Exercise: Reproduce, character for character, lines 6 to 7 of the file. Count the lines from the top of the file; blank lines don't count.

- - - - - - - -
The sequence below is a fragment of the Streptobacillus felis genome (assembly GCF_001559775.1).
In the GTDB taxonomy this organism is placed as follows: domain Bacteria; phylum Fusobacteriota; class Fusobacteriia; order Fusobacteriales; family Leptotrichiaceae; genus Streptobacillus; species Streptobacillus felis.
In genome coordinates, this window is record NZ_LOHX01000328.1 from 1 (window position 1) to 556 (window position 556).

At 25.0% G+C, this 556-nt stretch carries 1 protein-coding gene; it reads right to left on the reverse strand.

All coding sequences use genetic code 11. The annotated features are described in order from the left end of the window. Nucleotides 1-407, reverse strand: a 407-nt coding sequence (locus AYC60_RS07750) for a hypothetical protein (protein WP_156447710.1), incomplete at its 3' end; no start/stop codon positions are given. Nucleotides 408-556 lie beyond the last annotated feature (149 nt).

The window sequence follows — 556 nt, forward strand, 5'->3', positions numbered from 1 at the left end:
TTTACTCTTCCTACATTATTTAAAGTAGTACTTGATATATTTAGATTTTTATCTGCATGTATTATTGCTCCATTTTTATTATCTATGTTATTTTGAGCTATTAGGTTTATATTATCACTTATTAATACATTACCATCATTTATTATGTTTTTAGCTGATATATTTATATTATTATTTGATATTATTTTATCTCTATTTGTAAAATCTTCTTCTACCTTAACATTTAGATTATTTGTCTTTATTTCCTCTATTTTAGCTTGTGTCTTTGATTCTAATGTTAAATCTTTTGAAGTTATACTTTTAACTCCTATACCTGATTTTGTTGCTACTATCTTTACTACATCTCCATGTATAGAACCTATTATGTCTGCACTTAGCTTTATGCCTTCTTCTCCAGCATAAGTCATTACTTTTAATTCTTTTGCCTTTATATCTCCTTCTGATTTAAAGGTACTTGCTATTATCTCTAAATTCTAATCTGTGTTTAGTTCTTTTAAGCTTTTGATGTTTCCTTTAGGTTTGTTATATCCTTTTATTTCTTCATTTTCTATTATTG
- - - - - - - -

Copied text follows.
The window sequence follows — 556 nt, forward strand, 5'->3', positions numbered from 1 at the left end:
TTTACTCTTCCTACATTATTTAAAGTAGTACTTGATATATTTAGATTTTTATCTGCATGTATTATTGCTCCATTTTTATTATCTATGTTATTTTGAGCTATTAGGTTTATATTATCACTTATTAATACATTACCATCATTTATTATGTTTTTAGCTGATATATTTATATTATTATTTGATATTATTTTATCTCTATTTGTAAAATCTTCTTCTACCTTAACATTTAGATTATTTGTCTTTATTTCCTCTATTTTAGCTTGTGTCTTTGATTCTAATGTTAAATCTTTTGAAGTTATACTTTTAACTCCTATACCTGATTTTGTTGCTACTATCTTTACTACATCTCCATGTATAGAACCTATTATGTCTGCACTTAGCTTTATGCCTTCTTCTCCAGCATAAGTCATTACTTTTAATTCTTTTGCCTTTATATCTCCTTCTGATTTAAAGGTACTTGCTATTATCTCTAAATTCTAATCTGTGTTTAGTTCTTTTAAGCTTTTGATGTTTCCTTTAGGTTTGTTATATCCTTTTATTTCTTCATTTTCTATTATTG